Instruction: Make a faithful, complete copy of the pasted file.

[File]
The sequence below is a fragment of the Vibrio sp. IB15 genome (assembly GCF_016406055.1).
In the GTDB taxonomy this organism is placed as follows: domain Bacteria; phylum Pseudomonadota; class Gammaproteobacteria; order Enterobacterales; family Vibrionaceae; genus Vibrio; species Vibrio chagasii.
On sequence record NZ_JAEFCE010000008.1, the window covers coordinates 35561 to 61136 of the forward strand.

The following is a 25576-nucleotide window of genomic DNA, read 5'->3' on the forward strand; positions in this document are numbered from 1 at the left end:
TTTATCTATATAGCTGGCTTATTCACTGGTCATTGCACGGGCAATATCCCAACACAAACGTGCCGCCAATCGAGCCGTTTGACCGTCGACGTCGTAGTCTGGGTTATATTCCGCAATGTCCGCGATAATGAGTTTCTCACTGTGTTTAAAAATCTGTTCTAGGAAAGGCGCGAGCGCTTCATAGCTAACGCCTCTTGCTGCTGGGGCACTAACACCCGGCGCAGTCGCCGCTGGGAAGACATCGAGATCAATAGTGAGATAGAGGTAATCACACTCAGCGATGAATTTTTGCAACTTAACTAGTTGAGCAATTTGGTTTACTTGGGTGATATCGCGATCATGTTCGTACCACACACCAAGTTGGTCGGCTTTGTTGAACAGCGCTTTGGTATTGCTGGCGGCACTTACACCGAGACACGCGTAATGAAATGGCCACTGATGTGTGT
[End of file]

The sequence below is a fragment of the Vibrio sp. IB15 genome (assembly GCF_016406055.1).
In the GTDB taxonomy this organism is placed as follows: domain Bacteria; phylum Pseudomonadota; class Gammaproteobacteria; order Enterobacterales; family Vibrionaceae; genus Vibrio; species Vibrio chagasii.
On sequence record NZ_JAEFCE010000008.1, the window covers coordinates 35561 to 61136 of the forward strand.

The following is a 25576-nucleotide window of genomic DNA, read 5'->3' on the forward strand; positions in this document are numbered from 1 at the left end:
TTTATCTATATAGCTGGCTTATTCACTGGTCATTGCACGGGCAATATCCCAACACAAACGTGCCGCCAATCGAGCCGTTTGACCGTCGACGTCGTAGTCTGGGTTATATTCCGCAATGTCCGCGATAATGAGTTTCTCACTGTGTTTAAAAATCTGTTCTAGGAAAGGCGCGAGCGCTTCATAGCTAACGCCTCTTGCTGCTGGGGCACTAACACCCGGCGCAGTCGCCGCTGGGAAGACATCGAGATCAATAGTGAGATAGAGGTAATCACACTCAGCGATGAATTTTTGCAACTTAACTAGTTGAGCAATTTGGTTTACTTGGGTGATATCGCGATCATGTTCGTACCACACACCAAGTTGGTCGGCTTTGTTGAACAGCGCTTTGGTATTGCTGGCGGCACTTACACCGAGACACGCGTAATGAAATGGCCACTGATGTGTGT